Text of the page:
Emory to host Imagining America national conference
By Kimber Williams | Emory Report | Oct. 6, 2014
Many events for "Imagining America" will be held at the new Center for Civil and Human Rights, which features this mural by Paula Scher celebrating human rights movements. Photo by Patrick Saunders / Georgia Voice.
"Organizing. Culture. Change." is the focus of the 2014 Imagining America National Conference, which will be hosted by Emory University on Oct. 9-11.
Imagining America: Artists and Scholars in Public Life is a national consortium of institutions of higher education and community partners concerned about arts, humanities and design as well as the role of higher education in community development, engagement and the future of our society, according to Vialla Hartfield-Mendez, director of engagement learning in Emory's Center for Community Partnerships and a professor of pedagogy and Spanish.
This marks the first time that Emory has played host to the national conference, which is being held with support from Kennesaw State University, Alternate ROOTS and Auburn University. With Emory's rich history in both the liberal arts and community engagement, it was a natural fit, says Hartfield-Mendez, who chairs the local Imagining America steering committee for conference planning.
"Imagining America focuses on the notion that arts and humanities and design are critical to fully engaging people in society," she explains. "A lot of the work that's being done at Emory — and through the Commission on the Liberal Arts — intersects in interesting and productive ways with the work that Imagining America is doing."
Within this year's conference theme, Hartfield-Mendez sees an opportunity to explore the wide-reaching power of narratives — in higher education, for individuals, institutions, cities and regions — in affecting culture and change.
Some 400 registrants have signed up to participate in conference activities that reflect a range of issues at the intersection of higher education and community engagement, including:
- Organizing and Disruption in Higher Education
- Civic Professionalism: Developing an Action Plan for Your Campus
- Imagining Alumni as Civic Agents: Building Citizen Alum Teams and Listening Projects
- Libraries, Families and the Humanities (Where the Wild Things Really Are)
- Terms of Translation: Articulating an Interdisciplinary Vocabulary with the Arts, Humanities and Design
- How Do Cultural Shifts Towards Greater Public Engagement on Campuses Actually Happen?
- What Up? Interdisciplinary, Inter-generational, and Inter-institutional Collaboration
- Artists of Color in Higher Education: Preparation, Recruitment and Retention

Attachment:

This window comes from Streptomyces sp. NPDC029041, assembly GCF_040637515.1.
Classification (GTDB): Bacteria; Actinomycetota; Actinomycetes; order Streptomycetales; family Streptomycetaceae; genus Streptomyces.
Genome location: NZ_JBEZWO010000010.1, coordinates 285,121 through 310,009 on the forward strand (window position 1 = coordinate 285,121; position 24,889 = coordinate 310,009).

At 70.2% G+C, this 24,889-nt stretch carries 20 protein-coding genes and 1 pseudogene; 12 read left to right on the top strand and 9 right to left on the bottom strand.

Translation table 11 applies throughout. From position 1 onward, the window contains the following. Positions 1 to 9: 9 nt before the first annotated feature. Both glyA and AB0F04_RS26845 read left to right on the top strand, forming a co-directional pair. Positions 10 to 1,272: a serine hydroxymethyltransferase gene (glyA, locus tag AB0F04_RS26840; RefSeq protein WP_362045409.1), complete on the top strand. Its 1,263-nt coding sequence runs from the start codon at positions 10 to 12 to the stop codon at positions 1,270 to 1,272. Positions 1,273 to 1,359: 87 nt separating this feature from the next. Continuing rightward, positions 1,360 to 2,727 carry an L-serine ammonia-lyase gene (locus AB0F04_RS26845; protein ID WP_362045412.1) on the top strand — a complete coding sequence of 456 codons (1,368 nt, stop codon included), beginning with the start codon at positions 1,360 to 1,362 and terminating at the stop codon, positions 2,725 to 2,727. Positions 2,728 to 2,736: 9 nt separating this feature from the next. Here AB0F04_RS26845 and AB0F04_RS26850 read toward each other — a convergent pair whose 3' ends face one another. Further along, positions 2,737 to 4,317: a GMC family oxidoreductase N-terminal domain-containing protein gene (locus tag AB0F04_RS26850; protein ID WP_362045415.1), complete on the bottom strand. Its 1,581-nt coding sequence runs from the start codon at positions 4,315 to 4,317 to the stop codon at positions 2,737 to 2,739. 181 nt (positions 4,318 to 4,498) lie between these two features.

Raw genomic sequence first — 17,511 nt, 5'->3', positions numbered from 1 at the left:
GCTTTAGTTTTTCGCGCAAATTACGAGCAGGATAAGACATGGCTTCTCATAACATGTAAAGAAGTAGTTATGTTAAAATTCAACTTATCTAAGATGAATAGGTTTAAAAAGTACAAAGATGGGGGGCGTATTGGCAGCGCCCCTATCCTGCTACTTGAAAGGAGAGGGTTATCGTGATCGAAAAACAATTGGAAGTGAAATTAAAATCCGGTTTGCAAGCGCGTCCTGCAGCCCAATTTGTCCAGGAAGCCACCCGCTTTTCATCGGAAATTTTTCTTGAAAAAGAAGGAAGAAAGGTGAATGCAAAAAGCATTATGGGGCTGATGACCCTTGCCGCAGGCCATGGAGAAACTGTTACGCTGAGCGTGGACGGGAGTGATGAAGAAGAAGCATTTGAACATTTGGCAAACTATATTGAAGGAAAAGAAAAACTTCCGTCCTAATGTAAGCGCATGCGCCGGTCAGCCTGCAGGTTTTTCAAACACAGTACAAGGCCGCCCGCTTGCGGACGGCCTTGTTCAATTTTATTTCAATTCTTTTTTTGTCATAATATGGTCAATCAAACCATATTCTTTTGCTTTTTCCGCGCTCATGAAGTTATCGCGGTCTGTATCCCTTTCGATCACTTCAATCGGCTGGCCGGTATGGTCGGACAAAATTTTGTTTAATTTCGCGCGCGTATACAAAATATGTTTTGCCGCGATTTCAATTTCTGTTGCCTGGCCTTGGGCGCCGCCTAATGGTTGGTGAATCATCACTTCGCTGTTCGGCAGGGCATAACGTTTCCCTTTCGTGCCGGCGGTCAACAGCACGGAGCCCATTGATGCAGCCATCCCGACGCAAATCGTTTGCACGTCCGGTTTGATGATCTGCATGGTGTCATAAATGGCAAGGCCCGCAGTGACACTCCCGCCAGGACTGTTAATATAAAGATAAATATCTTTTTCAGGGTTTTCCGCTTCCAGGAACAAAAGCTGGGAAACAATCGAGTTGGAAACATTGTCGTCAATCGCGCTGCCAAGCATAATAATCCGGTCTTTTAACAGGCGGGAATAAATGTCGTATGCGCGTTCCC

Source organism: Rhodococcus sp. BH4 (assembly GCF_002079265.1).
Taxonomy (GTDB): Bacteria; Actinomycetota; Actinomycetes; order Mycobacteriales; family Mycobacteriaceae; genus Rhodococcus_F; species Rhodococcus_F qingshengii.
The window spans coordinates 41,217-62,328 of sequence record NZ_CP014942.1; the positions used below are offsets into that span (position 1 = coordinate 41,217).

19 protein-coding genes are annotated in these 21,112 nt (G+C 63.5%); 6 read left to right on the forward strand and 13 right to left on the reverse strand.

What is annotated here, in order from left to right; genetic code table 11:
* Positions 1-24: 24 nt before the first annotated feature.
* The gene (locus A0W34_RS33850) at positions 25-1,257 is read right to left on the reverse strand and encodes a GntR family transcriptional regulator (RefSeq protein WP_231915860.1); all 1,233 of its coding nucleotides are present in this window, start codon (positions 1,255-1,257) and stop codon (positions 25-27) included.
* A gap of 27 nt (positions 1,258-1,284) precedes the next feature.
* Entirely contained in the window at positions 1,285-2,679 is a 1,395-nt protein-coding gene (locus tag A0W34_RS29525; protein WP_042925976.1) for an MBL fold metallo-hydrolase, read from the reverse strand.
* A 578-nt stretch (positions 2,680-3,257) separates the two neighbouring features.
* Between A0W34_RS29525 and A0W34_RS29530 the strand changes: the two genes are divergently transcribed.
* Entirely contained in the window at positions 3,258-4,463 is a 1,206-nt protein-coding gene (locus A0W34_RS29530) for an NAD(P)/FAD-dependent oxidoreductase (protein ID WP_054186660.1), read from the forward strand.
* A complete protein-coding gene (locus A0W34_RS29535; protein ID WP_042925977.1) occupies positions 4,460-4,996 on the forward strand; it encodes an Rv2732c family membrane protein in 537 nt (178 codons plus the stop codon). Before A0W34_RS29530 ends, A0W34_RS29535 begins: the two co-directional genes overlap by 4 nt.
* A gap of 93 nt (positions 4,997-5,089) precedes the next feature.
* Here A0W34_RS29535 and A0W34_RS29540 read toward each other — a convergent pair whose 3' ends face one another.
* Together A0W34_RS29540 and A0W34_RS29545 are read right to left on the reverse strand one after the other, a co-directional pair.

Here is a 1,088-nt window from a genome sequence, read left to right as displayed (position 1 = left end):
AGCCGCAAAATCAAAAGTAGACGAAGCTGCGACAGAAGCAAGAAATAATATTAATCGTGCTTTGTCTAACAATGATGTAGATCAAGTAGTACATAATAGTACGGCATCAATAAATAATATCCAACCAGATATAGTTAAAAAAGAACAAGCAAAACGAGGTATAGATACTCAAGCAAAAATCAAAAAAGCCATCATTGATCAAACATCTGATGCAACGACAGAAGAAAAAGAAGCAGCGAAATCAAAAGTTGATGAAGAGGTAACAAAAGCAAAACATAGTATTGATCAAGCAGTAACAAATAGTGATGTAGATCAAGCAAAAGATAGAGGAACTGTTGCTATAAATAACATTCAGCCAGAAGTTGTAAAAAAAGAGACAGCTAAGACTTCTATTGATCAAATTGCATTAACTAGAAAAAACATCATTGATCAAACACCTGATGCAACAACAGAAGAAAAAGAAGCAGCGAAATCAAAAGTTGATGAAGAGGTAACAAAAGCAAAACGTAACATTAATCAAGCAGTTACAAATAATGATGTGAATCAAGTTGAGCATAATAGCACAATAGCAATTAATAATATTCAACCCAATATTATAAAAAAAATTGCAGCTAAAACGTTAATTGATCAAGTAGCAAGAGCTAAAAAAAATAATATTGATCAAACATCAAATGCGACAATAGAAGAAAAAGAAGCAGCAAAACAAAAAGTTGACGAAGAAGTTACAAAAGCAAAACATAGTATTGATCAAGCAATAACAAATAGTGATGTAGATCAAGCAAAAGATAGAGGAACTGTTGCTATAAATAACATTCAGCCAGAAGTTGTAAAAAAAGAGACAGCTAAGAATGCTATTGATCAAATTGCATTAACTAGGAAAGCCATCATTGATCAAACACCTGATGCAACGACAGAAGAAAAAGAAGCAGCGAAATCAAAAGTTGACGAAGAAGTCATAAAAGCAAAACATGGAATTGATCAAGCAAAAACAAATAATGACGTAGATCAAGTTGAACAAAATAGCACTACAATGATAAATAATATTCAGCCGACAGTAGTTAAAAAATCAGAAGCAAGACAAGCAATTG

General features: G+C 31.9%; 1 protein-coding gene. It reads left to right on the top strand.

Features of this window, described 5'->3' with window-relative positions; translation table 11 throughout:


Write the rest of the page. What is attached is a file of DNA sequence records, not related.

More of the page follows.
- At the Crossroads of Engagement: Intersections of Diversity and Public Scholarship
- Cultivating Civic Spirit: Using Community Organizing in Higher Education
On Friday, participants will attend site-specific workshops located around Atlanta. Among those events are opportunities to learn about campus museums and community engagement at Emory's Michael C. Carlos Museum; to explore issues of education, sustainability and social justice at Emory's Office of Sustainability Initiatives; to learn about Emory's Transforming Community Project; and to visit the Healthy Hub, part of Emory's Urban Health Initiative.
Although some workshops will be held on the Emory campus, as well as other locations around Atlanta, the conference will be based primarily in downtown Atlanta at the Hilton Garden Inn and the Center for Civil and Human Rights.
Emory Alumni Board President Doug Shipman, founding chief executive officer for the Center for Civil and Human Rights, will present a keynote address "Words Changing the World: The Power of Personal, Communal and Allegorical Stories in Bringing Dreams to Reality" on Friday, Oct. 10, at 9 a.m. in the Hilton Garden Inn's Oceanic Ballroom.
For the conference's closing plenary session, Debra Vidali, associate professor of anthropology at Emory, will direct a performance of the Re-Generation Initiative, a project dedicated to re-generating civic engagement and community conversations through generative theater, storytelling, ethnography and multi-platform projects at 3:30 p.m. in the Oceanic Ballroom.
For a full roster of sessions and activities, check out the conference schedule online.
Registration is still open and Emory students, faculty and staff can still attend by volunteering to help with the conference.
Volunteers are being sought to work registration tables, post on social media and assist with onsite workshops at community partnership sites around Atlanta. Two hours of work will earn one day of conference access; six hours of work will grant free registration for the entire conference. To sign up, visit bit.ly/IAvolunteer.